The nonprofit council offers educational lessons about Native Americans, as well as offers spiritual healing to those who need it. However, many are unaware of the council's local headquarters.
By Sandy McGee
This home on Middle Road is the headquarters of the Aquidneck Island Intertribal Indian Council, a volunteer organization made up of anyone with Native American blood "who doesn't belong," says Donald Sly.
Sly, who is also known as 3 Horses Sly Fox, is chief-chairman and spiritual leader of the nonprofit council.
"Anyone can be a council member," said 3 Horses, who is a member of the Comanche tribe.
He called out to the four directions: east, west, north and south, asking the Almighty being to bless the shooters.
The chief also wore buckskin and blue Calvary pants with yellow stripes. The pants were symbolic, according to 3 Horses. In times of war, his ancestors would have taken the pants of a soldier as a trophy for winning the battle, he said.
The chief, who works on the Newport Navy Base as a production controller, says the purpose of the council is to bring awareness and educate others about Native American culture and traditions.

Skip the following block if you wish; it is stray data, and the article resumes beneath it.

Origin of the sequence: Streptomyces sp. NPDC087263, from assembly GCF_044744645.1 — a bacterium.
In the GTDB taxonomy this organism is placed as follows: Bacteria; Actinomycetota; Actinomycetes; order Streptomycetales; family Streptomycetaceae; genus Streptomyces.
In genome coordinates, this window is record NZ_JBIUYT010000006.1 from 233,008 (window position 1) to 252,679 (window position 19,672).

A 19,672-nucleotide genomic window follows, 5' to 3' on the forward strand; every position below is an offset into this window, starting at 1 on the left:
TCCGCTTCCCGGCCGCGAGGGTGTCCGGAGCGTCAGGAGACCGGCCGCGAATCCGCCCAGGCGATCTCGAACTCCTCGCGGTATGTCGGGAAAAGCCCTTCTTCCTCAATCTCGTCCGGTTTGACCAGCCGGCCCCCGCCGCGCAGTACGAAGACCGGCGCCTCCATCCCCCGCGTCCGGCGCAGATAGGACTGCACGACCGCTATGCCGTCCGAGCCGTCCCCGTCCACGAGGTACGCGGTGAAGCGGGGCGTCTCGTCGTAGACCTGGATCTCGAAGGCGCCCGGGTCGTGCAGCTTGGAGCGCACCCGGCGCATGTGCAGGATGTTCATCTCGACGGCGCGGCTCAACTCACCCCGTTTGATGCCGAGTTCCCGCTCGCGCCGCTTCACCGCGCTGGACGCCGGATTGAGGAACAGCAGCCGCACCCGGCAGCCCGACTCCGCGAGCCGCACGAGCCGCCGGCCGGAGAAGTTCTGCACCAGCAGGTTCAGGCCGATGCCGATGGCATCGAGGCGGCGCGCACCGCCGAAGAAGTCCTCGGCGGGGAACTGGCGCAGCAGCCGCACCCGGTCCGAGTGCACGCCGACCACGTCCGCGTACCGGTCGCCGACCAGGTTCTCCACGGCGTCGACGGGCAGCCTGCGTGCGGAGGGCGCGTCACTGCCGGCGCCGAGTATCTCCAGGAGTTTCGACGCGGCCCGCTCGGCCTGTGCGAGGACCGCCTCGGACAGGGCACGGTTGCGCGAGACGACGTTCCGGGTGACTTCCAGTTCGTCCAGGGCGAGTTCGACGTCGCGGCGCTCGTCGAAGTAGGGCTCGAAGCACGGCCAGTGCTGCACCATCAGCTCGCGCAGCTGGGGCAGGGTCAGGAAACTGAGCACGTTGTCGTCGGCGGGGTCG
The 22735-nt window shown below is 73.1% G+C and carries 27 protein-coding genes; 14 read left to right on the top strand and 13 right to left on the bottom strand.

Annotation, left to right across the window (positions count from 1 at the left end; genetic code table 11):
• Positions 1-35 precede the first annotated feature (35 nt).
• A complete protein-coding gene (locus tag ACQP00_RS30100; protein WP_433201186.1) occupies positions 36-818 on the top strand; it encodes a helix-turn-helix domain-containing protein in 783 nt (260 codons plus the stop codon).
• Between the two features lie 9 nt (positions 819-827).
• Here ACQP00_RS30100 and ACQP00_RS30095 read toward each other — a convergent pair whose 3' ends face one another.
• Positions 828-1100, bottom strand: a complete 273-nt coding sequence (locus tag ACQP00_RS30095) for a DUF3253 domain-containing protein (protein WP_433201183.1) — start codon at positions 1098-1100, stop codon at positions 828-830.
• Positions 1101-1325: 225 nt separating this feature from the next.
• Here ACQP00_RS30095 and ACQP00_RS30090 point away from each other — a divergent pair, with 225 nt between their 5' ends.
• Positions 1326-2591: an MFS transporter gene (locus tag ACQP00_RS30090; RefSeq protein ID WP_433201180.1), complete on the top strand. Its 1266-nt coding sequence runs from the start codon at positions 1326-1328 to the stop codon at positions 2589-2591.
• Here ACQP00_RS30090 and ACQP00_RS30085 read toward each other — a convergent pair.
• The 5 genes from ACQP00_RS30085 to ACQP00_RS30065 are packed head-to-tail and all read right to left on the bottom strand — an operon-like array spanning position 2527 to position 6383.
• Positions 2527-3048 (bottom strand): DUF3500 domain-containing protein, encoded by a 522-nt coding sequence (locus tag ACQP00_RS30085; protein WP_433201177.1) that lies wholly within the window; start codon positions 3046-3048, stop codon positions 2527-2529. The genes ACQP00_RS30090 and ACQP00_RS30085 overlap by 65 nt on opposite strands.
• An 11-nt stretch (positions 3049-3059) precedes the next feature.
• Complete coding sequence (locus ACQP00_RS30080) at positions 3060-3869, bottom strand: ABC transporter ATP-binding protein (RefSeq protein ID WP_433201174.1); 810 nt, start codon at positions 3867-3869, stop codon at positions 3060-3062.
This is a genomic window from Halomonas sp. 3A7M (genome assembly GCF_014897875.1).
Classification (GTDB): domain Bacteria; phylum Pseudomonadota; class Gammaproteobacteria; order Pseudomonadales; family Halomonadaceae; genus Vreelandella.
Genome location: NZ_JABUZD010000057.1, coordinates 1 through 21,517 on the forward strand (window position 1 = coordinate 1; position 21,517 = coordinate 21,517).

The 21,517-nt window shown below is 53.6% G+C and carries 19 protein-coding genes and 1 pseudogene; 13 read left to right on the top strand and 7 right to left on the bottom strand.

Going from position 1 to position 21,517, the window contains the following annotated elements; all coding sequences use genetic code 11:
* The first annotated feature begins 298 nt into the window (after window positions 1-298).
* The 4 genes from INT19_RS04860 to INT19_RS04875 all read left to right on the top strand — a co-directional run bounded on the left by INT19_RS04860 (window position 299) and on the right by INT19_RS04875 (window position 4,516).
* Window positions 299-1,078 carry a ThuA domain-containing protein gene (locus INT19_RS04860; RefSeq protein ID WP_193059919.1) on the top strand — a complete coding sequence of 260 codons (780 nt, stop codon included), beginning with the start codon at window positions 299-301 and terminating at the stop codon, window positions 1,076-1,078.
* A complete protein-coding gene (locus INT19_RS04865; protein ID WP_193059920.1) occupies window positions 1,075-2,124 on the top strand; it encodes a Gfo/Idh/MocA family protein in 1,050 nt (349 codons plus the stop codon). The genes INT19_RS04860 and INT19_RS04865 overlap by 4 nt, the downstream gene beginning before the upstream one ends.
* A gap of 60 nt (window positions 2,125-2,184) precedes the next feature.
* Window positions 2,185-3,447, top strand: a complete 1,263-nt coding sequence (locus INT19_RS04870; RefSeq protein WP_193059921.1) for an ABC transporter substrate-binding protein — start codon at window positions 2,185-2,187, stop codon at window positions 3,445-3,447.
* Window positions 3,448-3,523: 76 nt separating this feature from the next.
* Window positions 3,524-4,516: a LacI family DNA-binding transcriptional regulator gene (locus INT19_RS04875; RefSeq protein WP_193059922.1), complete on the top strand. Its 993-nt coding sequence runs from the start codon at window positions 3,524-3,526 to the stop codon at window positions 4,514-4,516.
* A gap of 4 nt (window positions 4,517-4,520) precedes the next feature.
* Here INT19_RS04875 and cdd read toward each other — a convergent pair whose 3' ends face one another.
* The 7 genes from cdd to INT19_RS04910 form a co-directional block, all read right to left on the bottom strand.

The council's spiritual leader presented the boy with a piece of violet wampum.
"The color purple is highly precious among the natives," 3 Horses said. The chief said he saw an image of a horse on the decorative shell.
"From now on, you will be known as 'Kicking Horse,'" 3 Horses said to Noah McCabe of South Kingstown, who received his new name at the ceremony.
Aquidneck Island is part of Rhode Island. With that in mind, let's look at the litany of mistakes and stereotypes:
I don't know if Sly is really a Comanche. My guess is that he told the reporter he's Comanche and she assumed he was a member of the tribe. What he may have meant is that he's a tiny part Comanche but mostly white. He may "feel" Comanche even though he's never been within 100 miles of the Comanche tribe.
Sly may be teaching "Native American culture and traditions," but they don't seem to be the Comanche traditions of Texas or the Narragansett traditions of Rhode Island. They sound like a generic, partly stereotypical mishmash. I'm guessing Sly got most of his "education" from books, videos, or New Age ceremonies. I doubt it comes from a real understanding of a real Native culture.
For more on the subject, see Latgawa Indian Wannabes and "Absentee Shawnee of Ohio" Wannabes.
Below: "From left to right, South Kingstown resident Kicking Horse and, on right, 3 Horses Sly Fox, chief and chair of the Aquidneck Island Intertribal Council." (Sandy McGee)